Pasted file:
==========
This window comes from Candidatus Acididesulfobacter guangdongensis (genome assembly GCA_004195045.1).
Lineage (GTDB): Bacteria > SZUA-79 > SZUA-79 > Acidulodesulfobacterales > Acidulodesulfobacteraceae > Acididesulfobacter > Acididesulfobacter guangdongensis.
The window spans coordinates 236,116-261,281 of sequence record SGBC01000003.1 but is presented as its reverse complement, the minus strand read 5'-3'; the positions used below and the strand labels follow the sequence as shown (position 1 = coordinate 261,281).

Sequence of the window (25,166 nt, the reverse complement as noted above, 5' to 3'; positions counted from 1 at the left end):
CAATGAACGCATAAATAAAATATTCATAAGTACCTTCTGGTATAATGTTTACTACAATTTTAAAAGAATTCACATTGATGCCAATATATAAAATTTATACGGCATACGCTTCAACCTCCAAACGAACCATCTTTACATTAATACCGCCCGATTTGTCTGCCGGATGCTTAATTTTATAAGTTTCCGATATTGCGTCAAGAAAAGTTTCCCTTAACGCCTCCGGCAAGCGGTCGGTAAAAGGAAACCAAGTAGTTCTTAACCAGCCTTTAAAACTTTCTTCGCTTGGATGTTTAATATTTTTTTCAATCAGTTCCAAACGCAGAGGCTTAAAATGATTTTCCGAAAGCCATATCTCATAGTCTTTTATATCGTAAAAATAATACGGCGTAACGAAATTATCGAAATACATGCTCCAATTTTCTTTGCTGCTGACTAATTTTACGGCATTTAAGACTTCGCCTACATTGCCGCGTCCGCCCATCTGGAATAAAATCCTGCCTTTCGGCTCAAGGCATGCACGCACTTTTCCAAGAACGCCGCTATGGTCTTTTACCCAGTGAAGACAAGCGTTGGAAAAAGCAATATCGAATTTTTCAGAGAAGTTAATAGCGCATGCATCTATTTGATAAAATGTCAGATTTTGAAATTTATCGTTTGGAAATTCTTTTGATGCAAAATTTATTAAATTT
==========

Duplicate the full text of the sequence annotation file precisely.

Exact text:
This window comes from Candidatus Acididesulfobacter guangdongensis (genome assembly GCA_004195045.1).
Lineage (GTDB): Bacteria > SZUA-79 > SZUA-79 > Acidulodesulfobacterales > Acidulodesulfobacteraceae > Acididesulfobacter > Acididesulfobacter guangdongensis.
The window spans coordinates 236,116-261,281 of sequence record SGBC01000003.1 but is presented as its reverse complement, the minus strand read 5'-3'; the positions used below and the strand labels follow the sequence as shown (position 1 = coordinate 261,281).

Sequence of the window (25,166 nt, the reverse complement as noted above, 5' to 3'; positions counted from 1 at the left end):
CAATGAACGCATAAATAAAATATTCATAAGTACCTTCTGGTATAATGTTTACTACAATTTTAAAAGAATTCACATTGATGCCAATATATAAAATTTATACGGCATACGCTTCAACCTCCAAACGAACCATCTTTACATTAATACCGCCCGATTTGTCTGCCGGATGCTTAATTTTATAAGTTTCCGATATTGCGTCAAGAAAAGTTTCCCTTAACGCCTCCGGCAAGCGGTCGGTAAAAGGAAACCAAGTAGTTCTTAACCAGCCTTTAAAACTTTCTTCGCTTGGATGTTTAATATTTTTTTCAATCAGTTCCAAACGCAGAGGCTTAAAATGATTTTCCGAAAGCCATATCTCATAGTCTTTTATATCGTAAAAATAATACGGCGTAACGAAATTATCGAAATACATGCTCCAATTTTCTTTGCTGCTGACTAATTTTACGGCATTTAAGACTTCGCCTACATTGCCGCGTCCGCCCATCTGGAATAAAATCCTGCCTTTCGGCTCAAGGCATGCACGCACTTTTCCAAGAACGCCGCTATGGTCTTTTACCCAGTGAAGACAAGCGTTGGAAAAAGCAATATCGAATTTTTCAGAGAAGTTAATAGCGCATGCATCTATTTGATAAAATGTCAGATTTTGAAATTTATCGTTTGGAAATTCTTTTGATGCAAAATTTATTAAATTT